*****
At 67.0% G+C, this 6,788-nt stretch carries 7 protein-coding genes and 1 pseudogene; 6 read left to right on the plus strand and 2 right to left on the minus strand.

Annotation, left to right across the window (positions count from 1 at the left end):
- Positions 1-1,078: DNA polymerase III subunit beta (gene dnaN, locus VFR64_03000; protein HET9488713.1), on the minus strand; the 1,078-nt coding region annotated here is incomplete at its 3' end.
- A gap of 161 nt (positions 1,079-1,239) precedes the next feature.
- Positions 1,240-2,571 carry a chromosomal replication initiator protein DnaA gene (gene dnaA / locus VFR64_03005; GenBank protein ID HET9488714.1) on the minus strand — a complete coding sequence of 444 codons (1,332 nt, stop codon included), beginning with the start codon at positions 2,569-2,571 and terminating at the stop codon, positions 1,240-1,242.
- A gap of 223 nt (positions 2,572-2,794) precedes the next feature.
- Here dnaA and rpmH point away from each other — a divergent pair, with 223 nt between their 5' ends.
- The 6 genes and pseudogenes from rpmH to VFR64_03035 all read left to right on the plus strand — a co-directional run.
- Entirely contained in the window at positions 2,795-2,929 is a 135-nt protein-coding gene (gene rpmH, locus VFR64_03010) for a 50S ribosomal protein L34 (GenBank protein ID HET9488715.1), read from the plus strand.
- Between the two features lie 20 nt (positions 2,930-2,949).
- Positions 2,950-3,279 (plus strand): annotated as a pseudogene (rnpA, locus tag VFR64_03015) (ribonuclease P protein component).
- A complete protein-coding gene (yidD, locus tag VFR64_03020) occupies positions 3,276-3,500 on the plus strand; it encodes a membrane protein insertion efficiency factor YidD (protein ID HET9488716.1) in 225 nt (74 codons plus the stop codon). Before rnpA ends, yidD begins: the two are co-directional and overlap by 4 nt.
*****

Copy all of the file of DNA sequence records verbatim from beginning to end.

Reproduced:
At 67.0% G+C, this 6,788-nt stretch carries 7 protein-coding genes and 1 pseudogene; 6 read left to right on the plus strand and 2 right to left on the minus strand.

Annotation, left to right across the window (positions count from 1 at the left end):
- Positions 1-1,078: DNA polymerase III subunit beta (gene dnaN, locus VFR64_03000; protein HET9488713.1), on the minus strand; the 1,078-nt coding region annotated here is incomplete at its 3' end.
- A gap of 161 nt (positions 1,079-1,239) precedes the next feature.
- Positions 1,240-2,571 carry a chromosomal replication initiator protein DnaA gene (gene dnaA / locus VFR64_03005; GenBank protein ID HET9488714.1) on the minus strand — a complete coding sequence of 444 codons (1,332 nt, stop codon included), beginning with the start codon at positions 2,569-2,571 and terminating at the stop codon, positions 1,240-1,242.
- A gap of 223 nt (positions 2,572-2,794) precedes the next feature.
- Here dnaA and rpmH point away from each other — a divergent pair, with 223 nt between their 5' ends.
- The 6 genes and pseudogenes from rpmH to VFR64_03035 all read left to right on the plus strand — a co-directional run.
- Entirely contained in the window at positions 2,795-2,929 is a 135-nt protein-coding gene (gene rpmH, locus VFR64_03010) for a 50S ribosomal protein L34 (GenBank protein ID HET9488715.1), read from the plus strand.
- Between the two features lie 20 nt (positions 2,930-2,949).
- Positions 2,950-3,279 (plus strand): annotated as a pseudogene (rnpA, locus tag VFR64_03015) (ribonuclease P protein component).
- A complete protein-coding gene (yidD, locus tag VFR64_03020) occupies positions 3,276-3,500 on the plus strand; it encodes a membrane protein insertion efficiency factor YidD (protein ID HET9488716.1) in 225 nt (74 codons plus the stop codon). Before rnpA ends, yidD begins: the two are co-directional and overlap by 4 nt.